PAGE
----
Treasury Principal Secretary Chris Kiptoo on Tuesday disclosed the government’s plans to revive Uchumi Supermarkets.
Speaking before the National Assembly Committee on Finance and National Planning, the PS that earlier plans to resuscitate the former giant had been sabotaged by mismanagement.
He revealed that he had negotiated for the Treasury Cabinet Secretary’s approval for a loan but plans did not materialise.
Kiptoo also explained that the previous plans were met with some unplanned technical challenges.
National Treasury Principal Secretary Chris Kiptoo.
The National Treasury & Economic Planning
The PS however emphasized that new plans were being put in place to implement the turnaround.
“I admit that we have not acted as government should, on this matter. This is largely because we do not have representation on the Board. I will however meet with Uchumi to ensure that we get the most optimal value for money”, he remarked.
The PS was responding to questions from Nandi Hills Member of Parliament Bernard Kitur who asked the government to boost the supermarket chain’s turnaround for it to offer jobs to Kenyans and businesses for suppliers.
“PS, all that your State Department needs to do is to engage Uchumi supermarkets and see how to boost their turnaround efforts. They do not even require exchequer funding,” the MP stated.
Notably, the government through the National Treasury owns stakes in the chain of supermarkets.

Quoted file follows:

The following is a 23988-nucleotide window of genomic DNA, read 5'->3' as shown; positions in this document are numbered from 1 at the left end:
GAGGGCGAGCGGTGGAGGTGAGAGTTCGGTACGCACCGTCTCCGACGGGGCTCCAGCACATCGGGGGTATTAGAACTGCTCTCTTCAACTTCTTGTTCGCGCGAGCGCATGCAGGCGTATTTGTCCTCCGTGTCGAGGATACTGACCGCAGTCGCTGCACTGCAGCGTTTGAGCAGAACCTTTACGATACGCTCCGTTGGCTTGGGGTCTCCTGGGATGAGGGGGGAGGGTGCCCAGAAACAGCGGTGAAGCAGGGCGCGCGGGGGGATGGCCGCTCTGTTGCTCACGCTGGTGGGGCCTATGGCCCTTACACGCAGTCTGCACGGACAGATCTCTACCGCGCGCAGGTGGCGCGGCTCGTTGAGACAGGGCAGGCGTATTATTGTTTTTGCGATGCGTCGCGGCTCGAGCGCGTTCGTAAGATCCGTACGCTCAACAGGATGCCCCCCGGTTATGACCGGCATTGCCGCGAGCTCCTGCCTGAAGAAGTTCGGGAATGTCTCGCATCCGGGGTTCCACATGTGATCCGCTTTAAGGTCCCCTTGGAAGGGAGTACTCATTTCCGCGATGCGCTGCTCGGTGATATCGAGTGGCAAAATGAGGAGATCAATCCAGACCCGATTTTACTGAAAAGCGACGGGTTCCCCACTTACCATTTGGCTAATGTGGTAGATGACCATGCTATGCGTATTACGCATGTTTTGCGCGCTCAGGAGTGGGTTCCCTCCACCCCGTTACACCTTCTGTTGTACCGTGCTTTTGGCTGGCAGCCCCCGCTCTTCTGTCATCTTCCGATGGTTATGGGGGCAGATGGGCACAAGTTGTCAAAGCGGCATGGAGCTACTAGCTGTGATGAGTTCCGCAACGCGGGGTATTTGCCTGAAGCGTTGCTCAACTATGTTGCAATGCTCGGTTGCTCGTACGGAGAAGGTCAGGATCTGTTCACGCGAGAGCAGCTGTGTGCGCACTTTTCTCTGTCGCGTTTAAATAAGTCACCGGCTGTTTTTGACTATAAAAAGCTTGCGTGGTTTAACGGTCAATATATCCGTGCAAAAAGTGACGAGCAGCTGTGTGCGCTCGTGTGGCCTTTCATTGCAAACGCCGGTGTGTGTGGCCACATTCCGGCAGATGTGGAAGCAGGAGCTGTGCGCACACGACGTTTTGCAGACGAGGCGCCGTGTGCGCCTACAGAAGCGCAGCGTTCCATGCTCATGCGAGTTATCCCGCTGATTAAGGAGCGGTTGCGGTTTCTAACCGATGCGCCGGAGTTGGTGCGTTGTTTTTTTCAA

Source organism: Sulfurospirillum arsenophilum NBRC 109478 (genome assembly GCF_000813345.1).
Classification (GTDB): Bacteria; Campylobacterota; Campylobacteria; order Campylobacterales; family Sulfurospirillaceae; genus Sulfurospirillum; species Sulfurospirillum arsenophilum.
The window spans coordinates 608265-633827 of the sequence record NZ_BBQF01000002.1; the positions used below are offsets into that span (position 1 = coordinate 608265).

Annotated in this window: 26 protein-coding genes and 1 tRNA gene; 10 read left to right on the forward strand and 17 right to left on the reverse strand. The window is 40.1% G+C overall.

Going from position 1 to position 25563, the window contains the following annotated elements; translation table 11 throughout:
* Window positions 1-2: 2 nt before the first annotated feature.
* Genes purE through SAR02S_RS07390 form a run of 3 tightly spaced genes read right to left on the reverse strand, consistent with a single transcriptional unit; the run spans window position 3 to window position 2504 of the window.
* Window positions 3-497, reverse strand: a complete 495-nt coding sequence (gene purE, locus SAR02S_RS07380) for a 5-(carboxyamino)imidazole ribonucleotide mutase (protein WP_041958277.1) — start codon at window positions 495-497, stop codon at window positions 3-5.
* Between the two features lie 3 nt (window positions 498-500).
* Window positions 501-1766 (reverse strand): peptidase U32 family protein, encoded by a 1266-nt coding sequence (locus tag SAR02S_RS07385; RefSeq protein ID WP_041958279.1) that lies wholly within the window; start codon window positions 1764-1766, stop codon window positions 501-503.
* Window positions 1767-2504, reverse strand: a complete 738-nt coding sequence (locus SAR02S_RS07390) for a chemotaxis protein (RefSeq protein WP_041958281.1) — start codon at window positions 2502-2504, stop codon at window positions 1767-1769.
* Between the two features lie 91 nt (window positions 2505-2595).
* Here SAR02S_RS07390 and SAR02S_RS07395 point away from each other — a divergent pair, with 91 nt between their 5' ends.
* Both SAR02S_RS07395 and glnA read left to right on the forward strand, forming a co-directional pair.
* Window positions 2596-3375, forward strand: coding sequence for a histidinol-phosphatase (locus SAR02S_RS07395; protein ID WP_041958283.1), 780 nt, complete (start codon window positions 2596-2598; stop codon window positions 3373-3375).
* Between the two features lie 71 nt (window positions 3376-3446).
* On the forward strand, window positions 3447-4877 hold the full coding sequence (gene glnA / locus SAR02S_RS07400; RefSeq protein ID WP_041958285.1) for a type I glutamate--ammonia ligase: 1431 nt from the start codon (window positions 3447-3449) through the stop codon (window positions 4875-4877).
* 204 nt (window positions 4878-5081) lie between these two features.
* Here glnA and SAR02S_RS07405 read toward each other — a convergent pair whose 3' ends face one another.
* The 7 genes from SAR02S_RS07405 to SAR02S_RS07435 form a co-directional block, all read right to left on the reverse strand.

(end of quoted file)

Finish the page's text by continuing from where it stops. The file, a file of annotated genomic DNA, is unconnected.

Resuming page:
Meanwhile, the MPs sought to understand the delays in the sale of a section of land belonging to the supermarkets.
The land was being sold to a foreign bank that is also a creditor of Uchumi Supermarkets.
The bank sought to recover Ksh163 million owed by the supermarket. Uchumi had offered the land as collateral when it sought a loan earlier.
However, the MPs were concerned as to why the Treasury did not clear the loan.
“Why should one creditor who is owed about 10 per cent of the total value of the land be the one seeking the enforcement of the sale to recover their loan? Would it be more prudent to pay them off and halt the sale and have the government keep the land in the public interest,” Karachonyo MP Adipo Okuome questioned.
The chain of supermarkets collapsed in 2009 due to several reasons including poor management. A few stores however remain open particularly within Nairobi.
A photo of one of Uchumi Supermarkets